I approached Polish physicist, Andrzej Dragan, after happening across him on the site, “Photography: The Greatest Artists,” which touts itself as featuring “the most inspiring photographers of different genres and styles.” To say that Dragan’s work stopped me short would be an understatement. His was not merely a matter of aesthetics: To be honest, I found some of his images ridiculous, while others chilling in their unemotional treatment of the subjects.
Curious, I requested an interview.
The physicist agreed, but on one condition: The interview would have to be public, taking place on his social media wall as we conducted it.
A well-orchestrated cat-and-mouse game followed, with Dragan answering the questions I put forth to him with a cagey nonchalance.
When it became clear that this was as deep as he was willing to go, I ended the interview, leaving the door open for him to contact me if and when he was ready to explore his work with greater depth.
Suddenly, Dragan deleted our conversation. Here is the only record of his answers that remains, the interpretation of which I leave up to you, the reader:
Andrzej Dragan, physicist, photographer; Poland:
“I guess what I do is some sort of an emotional blackmail.”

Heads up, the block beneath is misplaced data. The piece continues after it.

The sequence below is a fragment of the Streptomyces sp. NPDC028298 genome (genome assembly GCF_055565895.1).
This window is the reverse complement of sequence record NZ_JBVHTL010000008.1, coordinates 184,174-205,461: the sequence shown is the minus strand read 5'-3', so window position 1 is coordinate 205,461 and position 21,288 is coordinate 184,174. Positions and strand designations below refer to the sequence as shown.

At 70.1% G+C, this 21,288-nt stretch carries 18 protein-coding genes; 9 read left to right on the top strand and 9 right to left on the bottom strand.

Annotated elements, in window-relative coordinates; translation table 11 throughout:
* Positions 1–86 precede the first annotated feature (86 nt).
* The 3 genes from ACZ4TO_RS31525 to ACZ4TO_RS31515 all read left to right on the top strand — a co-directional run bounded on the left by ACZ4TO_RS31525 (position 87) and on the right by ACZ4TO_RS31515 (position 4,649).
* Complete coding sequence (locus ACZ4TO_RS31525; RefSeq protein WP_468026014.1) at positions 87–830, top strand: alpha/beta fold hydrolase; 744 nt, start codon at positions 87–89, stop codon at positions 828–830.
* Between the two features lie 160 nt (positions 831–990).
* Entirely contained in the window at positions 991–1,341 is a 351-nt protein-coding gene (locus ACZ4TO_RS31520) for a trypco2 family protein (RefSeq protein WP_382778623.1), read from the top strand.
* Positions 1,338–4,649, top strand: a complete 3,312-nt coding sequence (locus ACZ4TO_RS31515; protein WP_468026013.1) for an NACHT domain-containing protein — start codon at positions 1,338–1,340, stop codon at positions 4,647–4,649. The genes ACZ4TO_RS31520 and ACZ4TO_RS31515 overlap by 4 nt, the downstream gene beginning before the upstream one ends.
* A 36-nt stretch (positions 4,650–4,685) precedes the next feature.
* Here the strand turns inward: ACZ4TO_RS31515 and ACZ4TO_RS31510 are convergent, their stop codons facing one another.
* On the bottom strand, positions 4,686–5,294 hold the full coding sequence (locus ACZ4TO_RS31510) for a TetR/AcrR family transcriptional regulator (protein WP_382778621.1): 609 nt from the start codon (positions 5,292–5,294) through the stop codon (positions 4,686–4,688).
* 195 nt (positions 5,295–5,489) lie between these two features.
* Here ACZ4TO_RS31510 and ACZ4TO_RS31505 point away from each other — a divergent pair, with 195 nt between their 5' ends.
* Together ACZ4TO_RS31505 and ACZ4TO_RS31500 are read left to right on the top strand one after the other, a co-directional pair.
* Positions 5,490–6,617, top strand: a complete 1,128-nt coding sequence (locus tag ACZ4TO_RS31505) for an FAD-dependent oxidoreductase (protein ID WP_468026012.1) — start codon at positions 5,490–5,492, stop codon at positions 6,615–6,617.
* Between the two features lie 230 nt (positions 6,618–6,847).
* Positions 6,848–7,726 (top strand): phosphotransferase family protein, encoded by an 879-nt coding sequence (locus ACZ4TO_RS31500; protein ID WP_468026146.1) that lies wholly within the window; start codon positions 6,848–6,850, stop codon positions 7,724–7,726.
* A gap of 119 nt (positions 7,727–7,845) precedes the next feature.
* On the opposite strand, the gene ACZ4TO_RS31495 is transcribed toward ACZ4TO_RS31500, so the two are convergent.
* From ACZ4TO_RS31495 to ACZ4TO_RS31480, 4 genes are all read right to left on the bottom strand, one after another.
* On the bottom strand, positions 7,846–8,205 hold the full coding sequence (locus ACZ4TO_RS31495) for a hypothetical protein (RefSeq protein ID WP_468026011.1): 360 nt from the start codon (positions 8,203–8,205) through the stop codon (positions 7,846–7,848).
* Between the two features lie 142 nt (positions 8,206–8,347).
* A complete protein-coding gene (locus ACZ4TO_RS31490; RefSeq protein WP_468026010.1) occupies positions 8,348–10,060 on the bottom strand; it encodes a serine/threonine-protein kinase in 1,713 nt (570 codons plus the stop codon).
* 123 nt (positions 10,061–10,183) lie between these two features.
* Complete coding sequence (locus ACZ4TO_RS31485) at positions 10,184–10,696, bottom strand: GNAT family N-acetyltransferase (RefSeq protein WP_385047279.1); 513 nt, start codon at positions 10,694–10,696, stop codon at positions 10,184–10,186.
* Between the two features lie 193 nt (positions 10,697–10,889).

“I would call [my style] a specific sense of humor.”
“I don’t think that photography is the best medium to send messages. An email client, or a Facebook chat is much more efficient with that. What I try to focus on instead of hiding some serious content is just the emotional reception caused by the image. Usually with no serious meanings.”
“In this respect the portrait of the anorexic girl differs from the rest, because it is rather serious.”
“What I did has nothing to do with politics. The only thing I find interesting about this image is that it conveys the simple message: you know nothing about the real person looking only at their face. As the Portuguese say: those who see faces, do not see hearts.”
“I find it completely ridiculous to fight with the pressure put on female to be dangerously thin, while we live during times when overweight is a serious problem of the whole societies and anorexia is only a marginal issue.”
“I guess I am not the best person to talk about art. I like that art is artificial and that’s all I have to say about that. I also don’t particularly enjoy discussing about myself. The photographs I do are neither provoked, nor inspired; so I guess they somehow reflect the way I am.”
“Apparently [my photos] are some sort of elaborated self-portraits.
This aspect of myself is not much influenced by the environment, nor other people. I never had any education or experience with this kind of ‘art’… so it all just came out naturally.”
[Editor’s note: For more of the physicist’s view on humanity and art, view the two-part interview on Polish television, in which he states, “Human is in fact a piece of raw flesh inhabiting an irrelevant planet in a forgotten corner of the universe.”]